Levi's email follow-up

3. Invest in your team

“Despite best efforts, some stores perform better than others,” points out Carol Leaman, CEO of Axonify

According to her, to improve a store’s performance, retailers should “look no further than the frontline workforce.”

“Your associates are critical to your operational success. They’re your shrink stoppers. Your ADT (average dollar transaction) aces. Your process management masters. And your customer experience curators,” Leaman adds.

She recommends investing in training programs specifically for frontline staff. “It’s time for training and communication that meet your retail associates where they are,” she says.

“There are technology platforms that can help. Today you can instantly increase associate engagement with daily communication and reinforcement training, wrapped up in a fun, fast experience and personalized experience on the device of their choice. It’s never been easier.”

We’ve talked about staff training and engagement in more detail here but below are some quick tips you can follow to improve your existing employee performance

  • Design a work environment that paves the way for peak performance 
  • Figure out what drives each staff member, and use it to motivate them 
  • Offer incentives and rewards 
  • Help your team reach their career goals 
  • Tie store goals to a larger purpose 
  • Be in your stores — reps from HQ should make an effort to spend time with frontline staff through on-site visits, site audits, and more
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4. Find ways to drive foot traffic

“To boost sales in brick-and-mortar stores, you also need to boost footfall and get people through the door,” comments Polly Kay, Senior Marketing Manager at English Blinds.

According to her, many retailers miss out on foot traffic opportunities because they’re too focused on incentivizing offers in-store. “It is much easier to upsell or increase checkout values for shoppers who have already made it through the door than it is to bring in additional revenue from scratch, but if you don’t receive enough customers to support growth in the first place, this is not enough,” Kay adds.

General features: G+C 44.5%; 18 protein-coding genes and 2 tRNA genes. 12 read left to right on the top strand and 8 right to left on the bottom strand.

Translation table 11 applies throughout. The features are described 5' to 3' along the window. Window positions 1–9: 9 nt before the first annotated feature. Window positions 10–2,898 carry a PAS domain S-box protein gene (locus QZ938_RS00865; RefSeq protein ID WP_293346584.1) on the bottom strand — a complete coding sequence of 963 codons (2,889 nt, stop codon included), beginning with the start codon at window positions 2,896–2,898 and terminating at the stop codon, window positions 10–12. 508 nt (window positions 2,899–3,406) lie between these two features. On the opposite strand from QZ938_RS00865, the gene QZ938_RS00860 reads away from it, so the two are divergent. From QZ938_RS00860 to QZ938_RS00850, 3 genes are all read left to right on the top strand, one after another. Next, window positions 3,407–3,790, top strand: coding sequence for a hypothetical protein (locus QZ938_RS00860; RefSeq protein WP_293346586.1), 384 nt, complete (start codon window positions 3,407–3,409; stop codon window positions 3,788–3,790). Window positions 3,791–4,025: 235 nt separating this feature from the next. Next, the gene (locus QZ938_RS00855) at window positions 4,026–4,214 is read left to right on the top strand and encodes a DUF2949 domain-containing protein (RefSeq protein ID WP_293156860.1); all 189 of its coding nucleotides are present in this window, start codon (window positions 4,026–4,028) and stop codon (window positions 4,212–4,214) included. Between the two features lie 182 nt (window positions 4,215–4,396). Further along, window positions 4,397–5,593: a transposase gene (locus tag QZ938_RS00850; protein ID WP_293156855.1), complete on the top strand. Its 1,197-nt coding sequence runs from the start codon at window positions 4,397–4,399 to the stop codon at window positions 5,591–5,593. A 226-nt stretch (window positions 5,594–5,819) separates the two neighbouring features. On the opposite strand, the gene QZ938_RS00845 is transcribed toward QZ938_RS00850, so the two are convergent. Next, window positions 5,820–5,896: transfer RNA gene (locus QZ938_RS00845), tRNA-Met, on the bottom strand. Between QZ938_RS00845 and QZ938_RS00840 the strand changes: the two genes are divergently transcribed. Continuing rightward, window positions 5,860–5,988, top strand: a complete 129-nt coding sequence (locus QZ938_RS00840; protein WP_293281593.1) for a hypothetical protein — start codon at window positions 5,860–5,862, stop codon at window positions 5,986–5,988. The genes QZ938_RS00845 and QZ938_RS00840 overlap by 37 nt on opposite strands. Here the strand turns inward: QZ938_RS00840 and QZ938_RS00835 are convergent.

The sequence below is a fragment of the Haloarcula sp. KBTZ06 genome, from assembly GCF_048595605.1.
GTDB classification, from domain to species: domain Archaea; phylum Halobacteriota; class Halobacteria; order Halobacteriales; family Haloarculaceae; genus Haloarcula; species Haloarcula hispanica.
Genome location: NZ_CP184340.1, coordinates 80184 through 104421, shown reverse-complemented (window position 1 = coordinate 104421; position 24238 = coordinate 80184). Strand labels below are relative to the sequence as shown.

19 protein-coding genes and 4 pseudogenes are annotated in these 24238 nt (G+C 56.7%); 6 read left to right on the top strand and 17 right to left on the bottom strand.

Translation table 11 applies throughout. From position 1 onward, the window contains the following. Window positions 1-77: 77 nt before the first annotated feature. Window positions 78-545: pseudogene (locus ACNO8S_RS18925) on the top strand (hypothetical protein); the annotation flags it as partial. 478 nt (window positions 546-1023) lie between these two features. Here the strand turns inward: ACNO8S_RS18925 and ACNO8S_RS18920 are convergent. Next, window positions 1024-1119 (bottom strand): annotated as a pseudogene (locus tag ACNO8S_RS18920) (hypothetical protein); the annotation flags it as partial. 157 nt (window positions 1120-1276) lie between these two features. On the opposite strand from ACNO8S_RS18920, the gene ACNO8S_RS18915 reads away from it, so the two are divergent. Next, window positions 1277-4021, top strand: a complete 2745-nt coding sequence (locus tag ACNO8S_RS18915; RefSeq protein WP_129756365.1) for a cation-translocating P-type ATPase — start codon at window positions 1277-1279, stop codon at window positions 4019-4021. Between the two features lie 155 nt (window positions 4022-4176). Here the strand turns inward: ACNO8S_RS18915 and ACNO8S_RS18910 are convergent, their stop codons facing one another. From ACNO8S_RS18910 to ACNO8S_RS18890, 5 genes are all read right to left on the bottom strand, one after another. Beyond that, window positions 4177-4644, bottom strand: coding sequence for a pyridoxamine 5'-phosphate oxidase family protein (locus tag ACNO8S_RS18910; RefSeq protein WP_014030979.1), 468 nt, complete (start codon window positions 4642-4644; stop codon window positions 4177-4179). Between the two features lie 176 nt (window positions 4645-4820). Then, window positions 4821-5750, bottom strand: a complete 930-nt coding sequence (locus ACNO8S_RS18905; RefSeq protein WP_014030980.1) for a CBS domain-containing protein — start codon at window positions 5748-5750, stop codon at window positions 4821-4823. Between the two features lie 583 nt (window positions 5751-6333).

Her advice? 

Assess your store’s environment and make sure it encourages pedestrians and would-be shoppers to actually walk through your doors. 

Kay recommends asking questions like:

  • Is parking available and obvious to would-be shoppers? 
  • Are you easy to find? 
  • Is there anything unpleasant or off-putting about your locale, such as a lot of garbage in the streets or poor lighting that you need to take up with the local authorities? 
  • Is your store clearly signed, and evident for what it is, with sufficient lighting, attractive displays, and clear incentives to come in? 
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“These and many other points all need to be considered to ensure you’re not losing out on trade that might otherwise reach you organically,” Kay adds.

5. Maximize sales from existing visitors

Once you’ve gotten people through your doors, strive to maximize the sales you gain from each customer. Two common tactics for accomplishing this are upselling and cross-selling. 

Upselling is the process of selling a higher tier or version of a product while cross-selling is all about recommending relevant or complementary items. 

Both these tactics can be highly effective, but only when executed with care.

As Roberta Perry of ScrubsBody puts it, “a gentle up-sell is not only good for my business, but it’s good for my customers as well. If it is done with truth and love.”

“[Let’s say] a person with super dry skin comes in and asks for help. The first and best item would be our scrub, which not only moisturizes, but polishes and cleans skin. I always recommend the scrub first.”